Capital Punishment and the Modern Age in Saudi Arabia

In Al-Monitor by yours truly:

Many commentators in the country usually avoid talking about death sentences issued by Saudi courts due to the fact that the judiciary, dominated by clerics, is very sensitive to criticism. These clerics say that they are applying God’s laws and consider criticism of their sentences as disrespectful. This sensitivity is heightened when criticism comes from international organizations, long viewed with suspicion by conservatives who accuse these organizations of pushing an agenda of Westernization that aims to alter the nature of society.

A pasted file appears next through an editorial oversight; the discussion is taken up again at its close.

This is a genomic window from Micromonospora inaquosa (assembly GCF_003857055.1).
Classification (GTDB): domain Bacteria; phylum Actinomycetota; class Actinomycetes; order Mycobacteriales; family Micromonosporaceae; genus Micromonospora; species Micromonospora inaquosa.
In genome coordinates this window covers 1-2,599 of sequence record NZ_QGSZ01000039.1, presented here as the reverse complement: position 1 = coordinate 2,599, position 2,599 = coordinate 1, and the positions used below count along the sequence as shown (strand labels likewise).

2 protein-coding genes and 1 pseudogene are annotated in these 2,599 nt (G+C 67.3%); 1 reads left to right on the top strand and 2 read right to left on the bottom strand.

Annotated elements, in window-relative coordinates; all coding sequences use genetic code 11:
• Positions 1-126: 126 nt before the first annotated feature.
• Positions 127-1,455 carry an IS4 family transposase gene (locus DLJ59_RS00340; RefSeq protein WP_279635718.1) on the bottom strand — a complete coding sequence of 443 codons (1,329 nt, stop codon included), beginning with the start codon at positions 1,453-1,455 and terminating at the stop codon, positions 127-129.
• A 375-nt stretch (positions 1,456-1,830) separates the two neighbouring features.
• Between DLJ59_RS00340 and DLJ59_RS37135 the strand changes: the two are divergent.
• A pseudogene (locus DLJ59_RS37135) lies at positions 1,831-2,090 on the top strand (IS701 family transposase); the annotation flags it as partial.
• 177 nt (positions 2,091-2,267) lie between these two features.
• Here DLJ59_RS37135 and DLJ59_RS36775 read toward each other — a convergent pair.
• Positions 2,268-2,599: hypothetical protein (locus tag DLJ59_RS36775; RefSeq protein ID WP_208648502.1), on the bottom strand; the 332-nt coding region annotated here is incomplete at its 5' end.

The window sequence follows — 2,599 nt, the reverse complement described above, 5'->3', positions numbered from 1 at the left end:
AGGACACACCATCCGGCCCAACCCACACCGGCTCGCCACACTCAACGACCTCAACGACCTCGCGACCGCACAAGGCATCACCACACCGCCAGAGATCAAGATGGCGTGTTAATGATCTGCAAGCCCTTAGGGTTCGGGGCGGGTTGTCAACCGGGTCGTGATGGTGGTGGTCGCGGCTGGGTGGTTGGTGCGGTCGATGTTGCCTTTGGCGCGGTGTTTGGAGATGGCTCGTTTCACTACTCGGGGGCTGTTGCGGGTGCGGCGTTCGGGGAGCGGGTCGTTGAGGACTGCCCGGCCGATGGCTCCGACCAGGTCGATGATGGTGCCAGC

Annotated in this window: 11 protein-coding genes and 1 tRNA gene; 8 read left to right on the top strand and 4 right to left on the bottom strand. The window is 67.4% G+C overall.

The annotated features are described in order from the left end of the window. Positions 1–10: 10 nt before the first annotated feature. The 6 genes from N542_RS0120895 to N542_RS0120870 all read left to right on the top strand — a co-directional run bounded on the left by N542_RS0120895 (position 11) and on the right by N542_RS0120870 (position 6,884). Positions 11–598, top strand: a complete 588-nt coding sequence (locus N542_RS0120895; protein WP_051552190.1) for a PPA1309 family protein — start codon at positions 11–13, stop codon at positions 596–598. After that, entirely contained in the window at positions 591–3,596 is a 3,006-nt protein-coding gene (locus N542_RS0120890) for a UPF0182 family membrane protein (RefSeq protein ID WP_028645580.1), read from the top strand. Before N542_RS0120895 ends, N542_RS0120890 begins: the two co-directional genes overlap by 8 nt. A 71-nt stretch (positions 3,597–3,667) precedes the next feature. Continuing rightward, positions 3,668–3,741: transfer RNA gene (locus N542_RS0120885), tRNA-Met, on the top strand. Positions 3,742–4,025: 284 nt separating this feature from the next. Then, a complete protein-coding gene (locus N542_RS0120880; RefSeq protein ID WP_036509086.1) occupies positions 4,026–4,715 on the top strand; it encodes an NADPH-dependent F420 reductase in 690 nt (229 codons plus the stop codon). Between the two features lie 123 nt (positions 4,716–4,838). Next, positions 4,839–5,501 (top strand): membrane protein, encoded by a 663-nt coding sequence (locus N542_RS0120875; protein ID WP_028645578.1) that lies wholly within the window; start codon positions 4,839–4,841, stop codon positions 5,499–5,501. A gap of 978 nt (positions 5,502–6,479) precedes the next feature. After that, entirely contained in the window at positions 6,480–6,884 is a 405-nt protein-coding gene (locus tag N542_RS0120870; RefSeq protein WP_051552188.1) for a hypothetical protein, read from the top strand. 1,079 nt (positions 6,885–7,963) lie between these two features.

This attitude might change. Speaking on the same talk show, writer Jamal Khashoggi said it is about time that religious scholars and legal experts openly debate such sentences. “Was this the correct sentence?” he asked. “Was the legal procedure thorough?” Another guest of the show, Mohammed al-Owain, at first was reluctant to talk about the case of the seven men. But it seems that when he heard Khashoggi’s suggestion to discuss the case, he was encouraged to ask: “Is this the biggest theft we had ever seen? There have been people who committed worse crimes and they were not sentenced to death.” He added that while the judges have the last word, these are legitimate questions.

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